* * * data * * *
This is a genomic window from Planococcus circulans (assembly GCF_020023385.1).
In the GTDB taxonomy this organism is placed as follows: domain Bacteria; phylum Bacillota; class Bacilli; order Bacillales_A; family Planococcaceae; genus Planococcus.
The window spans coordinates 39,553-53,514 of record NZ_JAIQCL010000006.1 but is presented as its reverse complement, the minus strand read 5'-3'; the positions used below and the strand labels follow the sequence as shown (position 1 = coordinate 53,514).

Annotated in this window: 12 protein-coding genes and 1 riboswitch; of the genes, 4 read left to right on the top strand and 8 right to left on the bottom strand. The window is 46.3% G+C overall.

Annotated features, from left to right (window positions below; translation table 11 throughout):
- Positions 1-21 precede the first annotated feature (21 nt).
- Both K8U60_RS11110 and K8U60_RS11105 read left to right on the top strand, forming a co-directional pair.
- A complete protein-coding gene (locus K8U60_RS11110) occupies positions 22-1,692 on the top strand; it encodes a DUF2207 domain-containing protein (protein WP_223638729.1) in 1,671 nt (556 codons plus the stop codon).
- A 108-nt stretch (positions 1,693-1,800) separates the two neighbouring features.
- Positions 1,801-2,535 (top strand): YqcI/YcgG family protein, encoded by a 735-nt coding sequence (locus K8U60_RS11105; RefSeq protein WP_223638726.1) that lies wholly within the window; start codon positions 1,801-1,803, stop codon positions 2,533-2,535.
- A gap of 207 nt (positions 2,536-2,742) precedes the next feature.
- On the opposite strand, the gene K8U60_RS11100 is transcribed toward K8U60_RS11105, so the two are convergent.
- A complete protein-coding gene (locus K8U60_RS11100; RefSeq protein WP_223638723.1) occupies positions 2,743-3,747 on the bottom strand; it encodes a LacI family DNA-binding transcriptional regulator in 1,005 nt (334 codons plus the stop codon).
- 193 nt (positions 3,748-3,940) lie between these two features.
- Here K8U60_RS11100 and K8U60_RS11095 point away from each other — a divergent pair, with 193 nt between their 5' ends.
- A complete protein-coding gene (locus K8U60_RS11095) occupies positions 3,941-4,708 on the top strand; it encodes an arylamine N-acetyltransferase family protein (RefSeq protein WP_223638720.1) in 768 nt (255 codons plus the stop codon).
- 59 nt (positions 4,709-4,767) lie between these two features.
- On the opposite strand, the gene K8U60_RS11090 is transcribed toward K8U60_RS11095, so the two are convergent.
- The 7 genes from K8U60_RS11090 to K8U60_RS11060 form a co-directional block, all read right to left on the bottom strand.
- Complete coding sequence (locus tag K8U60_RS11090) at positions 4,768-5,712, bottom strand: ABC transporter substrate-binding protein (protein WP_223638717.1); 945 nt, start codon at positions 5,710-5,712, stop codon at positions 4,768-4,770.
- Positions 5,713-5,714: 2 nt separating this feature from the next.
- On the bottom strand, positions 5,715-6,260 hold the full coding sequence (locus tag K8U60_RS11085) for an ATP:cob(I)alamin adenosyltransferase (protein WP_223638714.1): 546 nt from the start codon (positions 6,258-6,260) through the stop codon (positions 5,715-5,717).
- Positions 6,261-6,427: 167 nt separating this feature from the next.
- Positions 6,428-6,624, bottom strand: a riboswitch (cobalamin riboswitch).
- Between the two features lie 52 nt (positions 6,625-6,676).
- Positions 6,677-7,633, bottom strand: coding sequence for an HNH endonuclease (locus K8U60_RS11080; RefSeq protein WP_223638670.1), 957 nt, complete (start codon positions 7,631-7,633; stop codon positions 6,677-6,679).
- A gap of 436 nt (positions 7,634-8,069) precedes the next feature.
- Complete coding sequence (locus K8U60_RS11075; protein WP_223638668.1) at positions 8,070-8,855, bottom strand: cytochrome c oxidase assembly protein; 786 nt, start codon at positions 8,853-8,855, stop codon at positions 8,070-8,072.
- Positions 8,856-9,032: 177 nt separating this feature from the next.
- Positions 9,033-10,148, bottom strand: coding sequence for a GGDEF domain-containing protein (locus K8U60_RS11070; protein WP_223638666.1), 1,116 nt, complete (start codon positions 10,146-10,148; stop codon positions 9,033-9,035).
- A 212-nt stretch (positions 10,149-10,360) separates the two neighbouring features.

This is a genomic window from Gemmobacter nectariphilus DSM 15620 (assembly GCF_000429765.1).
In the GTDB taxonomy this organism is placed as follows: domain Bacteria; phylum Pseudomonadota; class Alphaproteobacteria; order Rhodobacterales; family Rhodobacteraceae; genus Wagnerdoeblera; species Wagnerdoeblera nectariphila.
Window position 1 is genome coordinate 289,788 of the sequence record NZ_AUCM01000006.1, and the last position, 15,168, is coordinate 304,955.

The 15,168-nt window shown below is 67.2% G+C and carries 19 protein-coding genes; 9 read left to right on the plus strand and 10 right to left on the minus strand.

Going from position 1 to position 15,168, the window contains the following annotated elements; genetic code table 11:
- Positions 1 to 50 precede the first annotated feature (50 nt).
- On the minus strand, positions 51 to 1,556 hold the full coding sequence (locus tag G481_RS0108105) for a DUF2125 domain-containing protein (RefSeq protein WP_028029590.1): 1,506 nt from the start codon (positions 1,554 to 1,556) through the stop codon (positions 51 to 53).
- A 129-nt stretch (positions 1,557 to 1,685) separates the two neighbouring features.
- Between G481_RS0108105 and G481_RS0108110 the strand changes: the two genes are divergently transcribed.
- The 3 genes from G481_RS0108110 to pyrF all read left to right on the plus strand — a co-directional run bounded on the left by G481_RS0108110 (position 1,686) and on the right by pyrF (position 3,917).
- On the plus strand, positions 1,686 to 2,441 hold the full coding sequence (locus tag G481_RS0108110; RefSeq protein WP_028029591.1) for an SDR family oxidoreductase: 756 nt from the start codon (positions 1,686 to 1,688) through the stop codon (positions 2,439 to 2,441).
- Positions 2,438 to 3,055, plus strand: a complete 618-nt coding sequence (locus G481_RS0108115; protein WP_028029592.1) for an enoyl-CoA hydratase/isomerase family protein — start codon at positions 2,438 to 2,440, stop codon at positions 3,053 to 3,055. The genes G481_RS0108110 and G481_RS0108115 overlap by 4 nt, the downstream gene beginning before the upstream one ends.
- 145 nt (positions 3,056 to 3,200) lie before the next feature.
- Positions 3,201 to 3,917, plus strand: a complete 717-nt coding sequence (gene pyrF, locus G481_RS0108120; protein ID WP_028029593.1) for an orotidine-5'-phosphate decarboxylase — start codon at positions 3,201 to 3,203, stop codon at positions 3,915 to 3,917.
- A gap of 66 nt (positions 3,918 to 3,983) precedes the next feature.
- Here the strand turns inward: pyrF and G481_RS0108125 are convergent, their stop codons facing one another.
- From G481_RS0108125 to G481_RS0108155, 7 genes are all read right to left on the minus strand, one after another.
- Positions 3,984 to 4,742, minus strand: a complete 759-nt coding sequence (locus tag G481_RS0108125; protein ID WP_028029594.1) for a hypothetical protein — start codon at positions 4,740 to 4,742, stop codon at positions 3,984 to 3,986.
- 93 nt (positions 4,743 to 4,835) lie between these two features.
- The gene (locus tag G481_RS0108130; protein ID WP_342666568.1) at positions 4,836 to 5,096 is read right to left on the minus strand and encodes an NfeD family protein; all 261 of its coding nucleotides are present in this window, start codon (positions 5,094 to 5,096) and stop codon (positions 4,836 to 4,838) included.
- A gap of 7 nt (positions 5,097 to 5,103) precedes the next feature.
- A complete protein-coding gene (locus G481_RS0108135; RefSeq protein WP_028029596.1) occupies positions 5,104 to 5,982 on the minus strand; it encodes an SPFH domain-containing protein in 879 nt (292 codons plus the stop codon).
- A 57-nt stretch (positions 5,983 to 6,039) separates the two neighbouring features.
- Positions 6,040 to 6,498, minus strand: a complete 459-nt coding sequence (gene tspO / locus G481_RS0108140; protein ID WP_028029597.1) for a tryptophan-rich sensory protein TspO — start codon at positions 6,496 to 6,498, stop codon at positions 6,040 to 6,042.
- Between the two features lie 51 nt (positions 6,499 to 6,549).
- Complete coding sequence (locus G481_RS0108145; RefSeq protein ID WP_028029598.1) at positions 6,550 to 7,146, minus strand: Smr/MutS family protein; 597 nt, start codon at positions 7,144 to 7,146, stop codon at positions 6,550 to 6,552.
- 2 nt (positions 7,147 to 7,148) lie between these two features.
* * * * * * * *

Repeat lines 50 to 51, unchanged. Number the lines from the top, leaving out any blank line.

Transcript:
- 93 nt (positions 4,743 to 4,835) lie between these two features.
- The gene (locus tag G481_RS0108130; protein ID WP_342666568.1) at positions 4,836 to 5,096 is read right to left on the minus strand and encodes an NfeD family protein; all 261 of its coding nucleotides are present in this window, start codon (positions 5,094 to 5,096) and stop codon (positions 4,836 to 4,838) included.